The Psychology of Understanding

The Psychology of Understanding

We have been conditioned to perceive the world around us binarily, hierarchically, opinionatedly; like/dislike, accept/reject, superior/inferior, good/bad, right/wrong. That will take us nowhere. The Key is to understand. Lack of Understanding can be referred to as one’s ‘intellectual impotence’.

 

What is understanding? Why do we need to understand? What factors govern or influence our Understanding? What does one need to have to understand? Should understanding be a process or conclusive?

 

Let us explore further.

 

What is Understanding?

 

Understanding is one’s formation of a mental construct or representation of an abstract, a situation, a person, an event, or communication where one tries to use intellect in leveraging whatever one acquired over time in giving a ‘form’ or ‘shape’ to “what is being understood”. Understanding gets beyond one’s perception where one tries to give meaning to “what’s being perceived with one’s own senses”.

 

Why do we need to understand?

 

Understanding is a vital pre-requisite & a primary foundation on which any progress, development, or growth that can ever happen and has the potency (to sustain) as well potentiality (to evolve). Understanding helps one synthesize all the compartmentalized components of all one’s learnings, and one’s experiences and amalgamate in making absolute sense and giving raise to higher wisdom.

 

What factors govern or influence our Understanding?

 

While there are several factors that govern or influence our understanding, let’s examine a few significant ones that play a crucial role:

 

  • Cognition: Cognition is central to human behaviors that put us into action in any sphere or dimension of the outer world. Our cognitive abilities majorly influence the way we reason, think, learn, remember what we learn, or process anything that we had to consume around us.

  • Knowledge: Knowledge is an accumulation or collection of what one read, learned, experienced, or can be of any other source. It’s a record of our past that acts as a baseline as well as a preliminary yardstick on which you can base your understanding to start with.

 

While both Cognition & Knowledge can help us in our understanding, they have a distortion component too, which clouds or distorts our understanding on the other hand. 

 

  • Distortion: With Cognition comes our cognitive biases that distort our understanding. Similarly, knowledge is double-edged sword, while it helps as a base to understand, the same knowledge can become a blocker in preventing one to get beyond what one already knows in a comprehensive review of ‘what is being understood’.

 

So, what does one need to have to understand?

Understanding anything requires a higher component to get beyond to ‘what is being understood’. Thanks to the Greek word ‘Meta’ (Beyond). (For example; we refer to Metadata as data that provides information about data.)

 

 

Let’s look at some essential components that one needs to have to understand:

 

  • Metacognition: Metacognition is a higher-level cognition that refers to one’s cognition of his/her cognition (Or) one’s thinking about his/her thinking. It’s simply awareness and understanding of one’s own thought processes & thought patterns. When one is aware of his own cognition or thought patterns, one can more likely overcome one’s own cognitive biases, as well as develop an awareness about one’s own knowledge in reviewing where it stands with ‘what is being understood’. Here one knows the gap or deficit that may still exist to form a complete understanding.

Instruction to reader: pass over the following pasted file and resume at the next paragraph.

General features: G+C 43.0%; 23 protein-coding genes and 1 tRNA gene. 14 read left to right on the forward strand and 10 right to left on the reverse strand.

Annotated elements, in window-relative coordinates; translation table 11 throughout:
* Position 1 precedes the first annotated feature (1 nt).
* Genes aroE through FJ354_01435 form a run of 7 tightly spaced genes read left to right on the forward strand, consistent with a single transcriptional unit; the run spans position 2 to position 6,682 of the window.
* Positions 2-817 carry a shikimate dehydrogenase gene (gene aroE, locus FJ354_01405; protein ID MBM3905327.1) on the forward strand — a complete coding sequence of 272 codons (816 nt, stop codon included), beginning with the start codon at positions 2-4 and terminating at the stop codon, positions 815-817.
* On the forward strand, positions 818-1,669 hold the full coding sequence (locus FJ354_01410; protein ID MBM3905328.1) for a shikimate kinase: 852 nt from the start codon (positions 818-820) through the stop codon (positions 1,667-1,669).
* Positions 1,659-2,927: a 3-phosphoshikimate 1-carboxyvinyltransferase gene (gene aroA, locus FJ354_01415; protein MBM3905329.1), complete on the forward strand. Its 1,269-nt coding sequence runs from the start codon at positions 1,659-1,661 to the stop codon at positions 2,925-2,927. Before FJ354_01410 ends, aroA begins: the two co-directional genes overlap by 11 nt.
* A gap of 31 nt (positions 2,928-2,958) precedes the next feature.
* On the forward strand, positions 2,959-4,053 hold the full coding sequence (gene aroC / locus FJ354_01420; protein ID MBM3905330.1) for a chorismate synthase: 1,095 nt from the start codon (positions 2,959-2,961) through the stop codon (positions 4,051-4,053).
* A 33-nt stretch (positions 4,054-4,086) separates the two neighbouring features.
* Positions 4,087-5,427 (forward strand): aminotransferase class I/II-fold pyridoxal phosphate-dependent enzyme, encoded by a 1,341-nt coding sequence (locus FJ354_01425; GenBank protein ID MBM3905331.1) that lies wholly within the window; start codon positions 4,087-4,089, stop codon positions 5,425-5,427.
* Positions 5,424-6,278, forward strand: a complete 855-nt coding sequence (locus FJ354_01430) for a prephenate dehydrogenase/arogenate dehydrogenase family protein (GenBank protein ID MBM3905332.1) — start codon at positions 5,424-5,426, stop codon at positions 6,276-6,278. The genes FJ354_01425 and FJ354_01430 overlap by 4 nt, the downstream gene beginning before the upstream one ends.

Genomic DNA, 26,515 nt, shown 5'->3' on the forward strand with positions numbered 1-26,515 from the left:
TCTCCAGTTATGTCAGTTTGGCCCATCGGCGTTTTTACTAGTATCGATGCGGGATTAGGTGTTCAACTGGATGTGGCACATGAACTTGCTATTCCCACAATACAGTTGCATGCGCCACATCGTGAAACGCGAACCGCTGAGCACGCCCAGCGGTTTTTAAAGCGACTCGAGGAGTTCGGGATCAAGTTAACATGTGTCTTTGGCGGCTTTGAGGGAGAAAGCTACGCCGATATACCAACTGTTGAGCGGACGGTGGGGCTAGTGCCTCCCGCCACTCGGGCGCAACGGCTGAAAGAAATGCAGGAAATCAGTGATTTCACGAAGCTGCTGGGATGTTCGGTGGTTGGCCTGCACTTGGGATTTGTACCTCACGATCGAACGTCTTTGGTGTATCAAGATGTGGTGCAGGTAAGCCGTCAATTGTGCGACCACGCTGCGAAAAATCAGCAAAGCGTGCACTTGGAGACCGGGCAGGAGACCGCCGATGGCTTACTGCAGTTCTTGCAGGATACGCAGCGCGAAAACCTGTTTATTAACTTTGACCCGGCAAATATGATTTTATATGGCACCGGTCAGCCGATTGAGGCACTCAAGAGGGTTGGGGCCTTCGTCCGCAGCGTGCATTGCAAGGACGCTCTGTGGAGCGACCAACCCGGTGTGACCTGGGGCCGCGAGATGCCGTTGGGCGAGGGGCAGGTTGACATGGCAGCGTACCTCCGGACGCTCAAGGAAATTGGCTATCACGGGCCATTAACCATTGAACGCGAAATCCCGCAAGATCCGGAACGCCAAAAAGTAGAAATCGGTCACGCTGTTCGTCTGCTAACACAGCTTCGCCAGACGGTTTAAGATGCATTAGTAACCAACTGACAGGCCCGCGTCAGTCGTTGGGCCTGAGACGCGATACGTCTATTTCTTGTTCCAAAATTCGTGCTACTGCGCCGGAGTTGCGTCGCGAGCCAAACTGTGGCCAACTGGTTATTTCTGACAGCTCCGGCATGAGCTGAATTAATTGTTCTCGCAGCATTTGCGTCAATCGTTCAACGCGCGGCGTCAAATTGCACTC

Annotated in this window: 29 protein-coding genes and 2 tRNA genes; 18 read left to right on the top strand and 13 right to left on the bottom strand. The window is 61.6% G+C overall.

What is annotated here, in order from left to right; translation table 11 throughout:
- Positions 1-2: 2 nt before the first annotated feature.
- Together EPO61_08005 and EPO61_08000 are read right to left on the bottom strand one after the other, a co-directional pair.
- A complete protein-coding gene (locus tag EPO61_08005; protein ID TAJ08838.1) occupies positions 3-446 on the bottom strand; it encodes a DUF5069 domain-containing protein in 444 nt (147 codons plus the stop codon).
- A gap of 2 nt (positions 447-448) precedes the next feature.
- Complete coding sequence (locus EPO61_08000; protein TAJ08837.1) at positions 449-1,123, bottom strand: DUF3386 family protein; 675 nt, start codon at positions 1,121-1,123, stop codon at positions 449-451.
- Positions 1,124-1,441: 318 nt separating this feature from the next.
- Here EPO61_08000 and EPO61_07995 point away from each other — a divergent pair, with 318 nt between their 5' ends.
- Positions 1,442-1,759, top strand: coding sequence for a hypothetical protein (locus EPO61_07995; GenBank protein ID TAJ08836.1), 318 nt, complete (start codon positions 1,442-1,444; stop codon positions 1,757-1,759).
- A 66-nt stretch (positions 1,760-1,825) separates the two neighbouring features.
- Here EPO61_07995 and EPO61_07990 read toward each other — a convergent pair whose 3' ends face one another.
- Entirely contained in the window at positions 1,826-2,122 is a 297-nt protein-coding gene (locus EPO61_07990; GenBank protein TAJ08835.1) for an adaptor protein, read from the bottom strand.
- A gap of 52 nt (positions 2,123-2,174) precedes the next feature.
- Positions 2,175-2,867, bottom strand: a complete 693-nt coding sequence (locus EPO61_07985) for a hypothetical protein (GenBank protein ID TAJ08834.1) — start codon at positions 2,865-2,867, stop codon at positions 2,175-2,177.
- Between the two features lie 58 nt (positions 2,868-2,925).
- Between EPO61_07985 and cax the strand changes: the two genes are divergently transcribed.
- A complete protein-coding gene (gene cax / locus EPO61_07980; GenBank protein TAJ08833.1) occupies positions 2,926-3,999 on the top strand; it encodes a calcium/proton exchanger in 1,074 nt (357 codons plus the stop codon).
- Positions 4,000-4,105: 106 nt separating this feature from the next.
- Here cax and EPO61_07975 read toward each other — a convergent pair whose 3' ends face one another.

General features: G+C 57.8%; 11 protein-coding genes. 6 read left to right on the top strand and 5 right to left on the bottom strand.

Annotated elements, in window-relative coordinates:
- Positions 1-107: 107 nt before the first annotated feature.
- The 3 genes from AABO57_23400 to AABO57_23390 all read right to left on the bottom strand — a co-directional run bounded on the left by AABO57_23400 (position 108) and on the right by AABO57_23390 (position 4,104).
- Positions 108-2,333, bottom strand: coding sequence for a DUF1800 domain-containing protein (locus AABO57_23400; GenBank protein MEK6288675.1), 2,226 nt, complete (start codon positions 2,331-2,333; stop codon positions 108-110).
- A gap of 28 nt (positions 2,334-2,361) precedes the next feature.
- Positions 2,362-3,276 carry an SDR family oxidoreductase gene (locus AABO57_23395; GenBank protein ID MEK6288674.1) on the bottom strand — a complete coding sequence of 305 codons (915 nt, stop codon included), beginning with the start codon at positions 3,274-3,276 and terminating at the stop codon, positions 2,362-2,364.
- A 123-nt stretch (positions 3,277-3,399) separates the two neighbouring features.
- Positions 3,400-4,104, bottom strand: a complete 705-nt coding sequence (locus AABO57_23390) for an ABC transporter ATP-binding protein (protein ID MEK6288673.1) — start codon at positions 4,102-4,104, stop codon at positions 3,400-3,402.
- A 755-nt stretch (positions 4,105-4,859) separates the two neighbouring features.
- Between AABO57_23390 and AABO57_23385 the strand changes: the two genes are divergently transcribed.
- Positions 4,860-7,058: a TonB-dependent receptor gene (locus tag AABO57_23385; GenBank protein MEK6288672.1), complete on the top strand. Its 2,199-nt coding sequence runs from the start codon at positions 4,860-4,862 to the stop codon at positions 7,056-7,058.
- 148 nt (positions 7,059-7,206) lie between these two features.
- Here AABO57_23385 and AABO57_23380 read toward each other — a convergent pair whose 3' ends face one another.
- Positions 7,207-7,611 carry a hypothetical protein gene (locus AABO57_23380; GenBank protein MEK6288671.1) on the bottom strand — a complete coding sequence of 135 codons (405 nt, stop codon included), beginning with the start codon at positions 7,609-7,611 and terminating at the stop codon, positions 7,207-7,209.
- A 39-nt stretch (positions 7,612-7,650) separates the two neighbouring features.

• Openness to experience: This is a personality trait in the Big Five personality traits model. This trait involves multiple dimensions like imagination, sensitivity, attentiveness, adventurousness, intellectual curiosity, and psychological liberalism. Unless one has the openness to be curious about ‘what is being understood’, one cannot get beyond his/her mental status quo to address any gaps that exist to form complete understanding.

  • Strength of Will: While both Metacognition and Openness to experience will help one to get beyond times & relevance and assess things from a contextual perspective (independent of anything), it is fundamentally the ‘strength of the will’ that fosters these. It’s the strength of the will that pushes one to get beyond to anything and raise beyond the ordinary.

  • Fluidity: Also, for an evolving person, one’s psyche at any point in time stands at a higher level than in the past, and so does one’s ‘understanding’ too. So, one’s understanding of anything gets better & refined with time as one evolves with a higher intellect. So, one also needs to know that there should be an underlying element of ‘Fluidity’ that one must hold as the understanding evolves as one evolves with time.

 

This is further supported by studies in Neuroscience (Neuroplasticity) as to how these will improve building more synaptic connections in our brain and hone our fluid intelligence.

 

Should understanding be a process or conclusive?

 

With essential elements like openness & fluidity, understanding can never be conclusive but an incremental & gradual process that helps one to evolve to attain higher wisdom. In conclusion, there is no further learning, one becomes a blocker to self in being conclusive. In a process, when one is curious & open, it will help one to get beyond and learn more in one’s evolution journey.

 

"The highest forms of understanding we can achieve are laughter and human compassion."

(Richard Feynman)

About the Author

Visweswaran Balasubramanian
Practice Manager (IT).

I am Visu, currently working as a Practice Manager with Oracle Corporation in Bangalore, India. I have done my Post Graduation (PGCHRM) with XLRI,

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